Since the hire of Steve Bieser prior to the 2017 season, Missouri baseball hasn’t finished above .500 in the SEC. But in six seasons with Bieser at the helm, the Tigers have finished above .500 overall in five of them, including the canceled 2020 season.
Falling one game short of an SEC Tournament bid in 2022, Missouri hasn’t reached an NCAA regional since 2012, when the Tigers were crowned Big 12 Tournament champions in their final season in the conference.
But as MU baseball trends toward a brighter future with the 20th-ranked 2021 recruiting class according to Perfect Game, former MU first baseman Peter Zimmermann believes Missouri’s administration should invest more into the program.
“I don’t think people realize just how much more money is put into the programs at other SEC schools and how much of a disadvantage that often puts the team (at) at Mizzou,” Zimmermann said.
“Now, I’m not trying to sit here and create excuses; the results do need to be better. But I do know that with a better investment comes a better product, and Coach Bieser is a great coach, and that staff does a great job.”
Even through the adversity of losing pitching coach Brian DeLunas, the 2022 staff pieced together a better product than in recent years, Zimmermann acknowledged. But, he added, more funding from the administration is also needed, as even the lack of chartering has hindered the program’s record in the past.
“I remember we played Texas A&M in ’19, and we had a travel curfew that ended up in a tie,” Zimmermann said. “Everybody on their team was actually injured; they had no pitching left. And we were going to win that game. So they kind of stalled the game and forced it into a travel curfew tie.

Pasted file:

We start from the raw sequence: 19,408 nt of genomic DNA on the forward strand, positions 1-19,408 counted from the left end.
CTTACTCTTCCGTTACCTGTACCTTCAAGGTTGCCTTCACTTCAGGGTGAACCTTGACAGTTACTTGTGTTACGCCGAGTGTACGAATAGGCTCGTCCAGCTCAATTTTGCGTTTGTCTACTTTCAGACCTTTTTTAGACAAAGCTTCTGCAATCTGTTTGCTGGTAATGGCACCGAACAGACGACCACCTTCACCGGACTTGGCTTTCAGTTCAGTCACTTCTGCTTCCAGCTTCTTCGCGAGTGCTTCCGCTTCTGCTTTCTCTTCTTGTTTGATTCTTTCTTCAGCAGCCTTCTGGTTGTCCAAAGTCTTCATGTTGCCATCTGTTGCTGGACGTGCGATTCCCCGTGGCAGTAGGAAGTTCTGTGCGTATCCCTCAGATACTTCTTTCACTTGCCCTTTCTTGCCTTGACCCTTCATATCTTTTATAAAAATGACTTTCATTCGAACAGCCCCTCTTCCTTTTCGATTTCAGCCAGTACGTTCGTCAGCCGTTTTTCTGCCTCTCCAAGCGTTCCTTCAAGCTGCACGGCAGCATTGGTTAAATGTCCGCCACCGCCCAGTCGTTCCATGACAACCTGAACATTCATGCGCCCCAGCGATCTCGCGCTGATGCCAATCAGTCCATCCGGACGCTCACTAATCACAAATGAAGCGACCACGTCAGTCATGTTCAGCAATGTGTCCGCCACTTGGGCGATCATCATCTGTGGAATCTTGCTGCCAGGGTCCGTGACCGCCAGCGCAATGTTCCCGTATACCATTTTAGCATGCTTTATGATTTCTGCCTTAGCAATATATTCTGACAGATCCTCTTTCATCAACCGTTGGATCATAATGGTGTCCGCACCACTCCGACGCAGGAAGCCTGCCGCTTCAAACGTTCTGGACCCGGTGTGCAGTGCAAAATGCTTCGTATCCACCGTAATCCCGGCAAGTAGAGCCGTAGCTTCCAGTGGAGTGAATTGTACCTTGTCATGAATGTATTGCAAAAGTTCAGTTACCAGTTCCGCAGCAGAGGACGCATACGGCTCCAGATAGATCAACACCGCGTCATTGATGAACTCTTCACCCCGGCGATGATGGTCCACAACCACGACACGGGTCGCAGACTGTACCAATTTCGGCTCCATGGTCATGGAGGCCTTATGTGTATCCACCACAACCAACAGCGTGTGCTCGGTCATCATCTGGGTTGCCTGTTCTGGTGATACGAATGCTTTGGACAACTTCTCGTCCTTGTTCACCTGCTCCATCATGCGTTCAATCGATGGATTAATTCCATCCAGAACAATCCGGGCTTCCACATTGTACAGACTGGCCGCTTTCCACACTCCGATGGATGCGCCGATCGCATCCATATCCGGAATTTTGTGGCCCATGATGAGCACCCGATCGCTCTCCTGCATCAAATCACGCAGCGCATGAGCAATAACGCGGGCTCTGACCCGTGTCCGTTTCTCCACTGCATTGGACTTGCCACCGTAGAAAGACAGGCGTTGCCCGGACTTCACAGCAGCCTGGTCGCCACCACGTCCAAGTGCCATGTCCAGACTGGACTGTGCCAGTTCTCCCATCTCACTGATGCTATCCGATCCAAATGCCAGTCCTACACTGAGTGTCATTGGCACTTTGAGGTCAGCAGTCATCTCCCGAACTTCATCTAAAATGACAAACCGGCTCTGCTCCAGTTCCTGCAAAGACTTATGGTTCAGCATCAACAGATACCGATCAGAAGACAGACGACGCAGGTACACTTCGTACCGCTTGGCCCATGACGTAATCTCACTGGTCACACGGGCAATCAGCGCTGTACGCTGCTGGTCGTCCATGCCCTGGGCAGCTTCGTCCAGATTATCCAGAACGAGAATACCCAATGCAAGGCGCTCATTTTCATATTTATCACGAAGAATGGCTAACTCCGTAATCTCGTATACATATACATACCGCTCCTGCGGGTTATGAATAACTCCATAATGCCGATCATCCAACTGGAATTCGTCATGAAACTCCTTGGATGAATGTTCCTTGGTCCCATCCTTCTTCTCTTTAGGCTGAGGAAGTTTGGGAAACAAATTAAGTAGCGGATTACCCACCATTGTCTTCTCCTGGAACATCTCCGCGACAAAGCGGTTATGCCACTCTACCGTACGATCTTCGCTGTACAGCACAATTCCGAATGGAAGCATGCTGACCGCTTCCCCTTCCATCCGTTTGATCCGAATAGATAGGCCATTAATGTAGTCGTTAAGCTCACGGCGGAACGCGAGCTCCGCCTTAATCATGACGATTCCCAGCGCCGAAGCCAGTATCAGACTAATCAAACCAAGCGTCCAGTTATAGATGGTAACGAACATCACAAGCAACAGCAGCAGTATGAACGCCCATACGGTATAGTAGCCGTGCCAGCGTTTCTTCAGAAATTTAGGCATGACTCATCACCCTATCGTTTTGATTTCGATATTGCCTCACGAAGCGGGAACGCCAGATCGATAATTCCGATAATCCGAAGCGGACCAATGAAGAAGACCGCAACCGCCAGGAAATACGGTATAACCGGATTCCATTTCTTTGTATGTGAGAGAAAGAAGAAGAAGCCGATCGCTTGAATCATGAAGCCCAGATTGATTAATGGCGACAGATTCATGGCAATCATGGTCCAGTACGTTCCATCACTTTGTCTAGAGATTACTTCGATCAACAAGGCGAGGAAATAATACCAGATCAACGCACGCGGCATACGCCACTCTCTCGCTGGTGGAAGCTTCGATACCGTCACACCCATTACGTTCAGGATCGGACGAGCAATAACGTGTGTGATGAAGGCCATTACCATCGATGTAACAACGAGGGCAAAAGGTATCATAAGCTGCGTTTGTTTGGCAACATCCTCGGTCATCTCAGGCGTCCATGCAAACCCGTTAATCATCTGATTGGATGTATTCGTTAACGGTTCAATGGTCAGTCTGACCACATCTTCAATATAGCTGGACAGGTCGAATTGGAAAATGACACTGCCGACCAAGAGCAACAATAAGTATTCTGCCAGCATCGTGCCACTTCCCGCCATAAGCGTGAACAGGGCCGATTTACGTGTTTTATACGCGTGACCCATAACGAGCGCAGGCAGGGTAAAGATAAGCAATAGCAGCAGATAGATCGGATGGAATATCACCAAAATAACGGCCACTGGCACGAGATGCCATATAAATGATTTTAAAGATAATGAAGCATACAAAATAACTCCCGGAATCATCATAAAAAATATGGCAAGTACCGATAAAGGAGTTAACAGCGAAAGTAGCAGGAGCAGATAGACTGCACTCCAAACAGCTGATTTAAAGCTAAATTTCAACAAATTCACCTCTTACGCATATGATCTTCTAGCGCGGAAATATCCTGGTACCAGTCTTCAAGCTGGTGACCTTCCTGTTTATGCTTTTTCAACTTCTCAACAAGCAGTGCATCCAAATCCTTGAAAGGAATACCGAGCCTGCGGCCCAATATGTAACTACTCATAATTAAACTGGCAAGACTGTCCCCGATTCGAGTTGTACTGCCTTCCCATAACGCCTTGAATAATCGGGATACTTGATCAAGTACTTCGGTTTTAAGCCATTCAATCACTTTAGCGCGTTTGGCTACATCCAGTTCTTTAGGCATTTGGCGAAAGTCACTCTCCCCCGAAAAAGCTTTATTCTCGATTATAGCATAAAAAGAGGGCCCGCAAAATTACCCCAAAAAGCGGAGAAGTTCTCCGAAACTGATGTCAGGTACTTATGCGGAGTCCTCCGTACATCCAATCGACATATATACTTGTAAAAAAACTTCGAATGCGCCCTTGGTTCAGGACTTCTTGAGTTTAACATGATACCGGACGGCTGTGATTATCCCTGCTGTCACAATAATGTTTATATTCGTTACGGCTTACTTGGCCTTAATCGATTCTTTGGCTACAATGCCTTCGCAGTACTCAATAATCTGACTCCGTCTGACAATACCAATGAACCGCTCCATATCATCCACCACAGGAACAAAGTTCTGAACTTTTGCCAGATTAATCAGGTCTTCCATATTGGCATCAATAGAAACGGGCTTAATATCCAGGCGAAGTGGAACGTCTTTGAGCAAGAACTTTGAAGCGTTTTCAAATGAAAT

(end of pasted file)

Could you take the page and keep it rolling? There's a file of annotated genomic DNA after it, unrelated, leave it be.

“And if we had the luxury of chartering like other sports at Mizzou and like most of the SEC teams do, that doesn’t happen. We win that game, and that win changes us from being a first team out to probably the last team in, and I don’t think people realize that all the time (and) how unfortunate that is.”
Along with travel constraints, Missouri is behind the times with a grass outfield, Zimmermann believes. As more than half of the SEC programs play on turf outfields, Zimmermann sees the grass as just another worry for Bieser and his staff.
Facility upgrades are happening across the SEC landscape, too, with Tennessee, Georgia and Kentucky all receiving renovations from full turf fields to new indoor facilities in the past couple of years.
“(MU) football is building their brand new indoor (facility), so there’s no reason they shouldn’t be able to turn Devine (Pavilion) into a great facility for baseball and softball,” Zimmermann said. “That’d be fantastic, if they actually renovated that a little bit and made us more based out of it. And I know there are talks to do that, and they may be doing that.”
Zimmermann sees the program trending in the right direction with whom Bieser and the staff are recruiting, but with MU as the most northern SEC program, he believes better facilities not only improve quality of play but will be more desirable to recruits.
“I think that you’re gonna see a regional-, super-regional-, world-series-level team,” Zimmermann said. “They do have to have a great coaching staff in place.”
Zimmermann recognizes baseball isn’t the most popular sport at Missouri, but as college baseball viewership and coverage grows across the country, he believes athletic director Desireé Reed-Francois can make the program “elite.”
“You saw what the crowds can look like against KU, and I guarantee if you go look at the crowds that Tennessee had a couple of years ago when we played there in ’19, the crowds weren’t the biggest. Now they’re gigantic,” Zimmermann said. “They’re obviously winning, which helps with everything, but they also made significant commitments to that program that I feel like they haven’t maybe done at Mizzou.”
The current baseball coaching staff is postseason-tested, with Bieser making an NCAA regional with Southeast Missouri State in 2016, along with hitting coach Jason Hagerty playing in the College World Series with Miami.
While he believes the staff doesn’t see behind-the-times amenities as a reason to not succeed, Zimmermann wants the administration to better the facilities to improve a program lagging in the SEC.
“Just look around the landscape at the SEC and see what everybody else has and say, ‘we don’t need to go build an $80 million stadium, but we need to do better for our baseball program,’” Zimmermann said.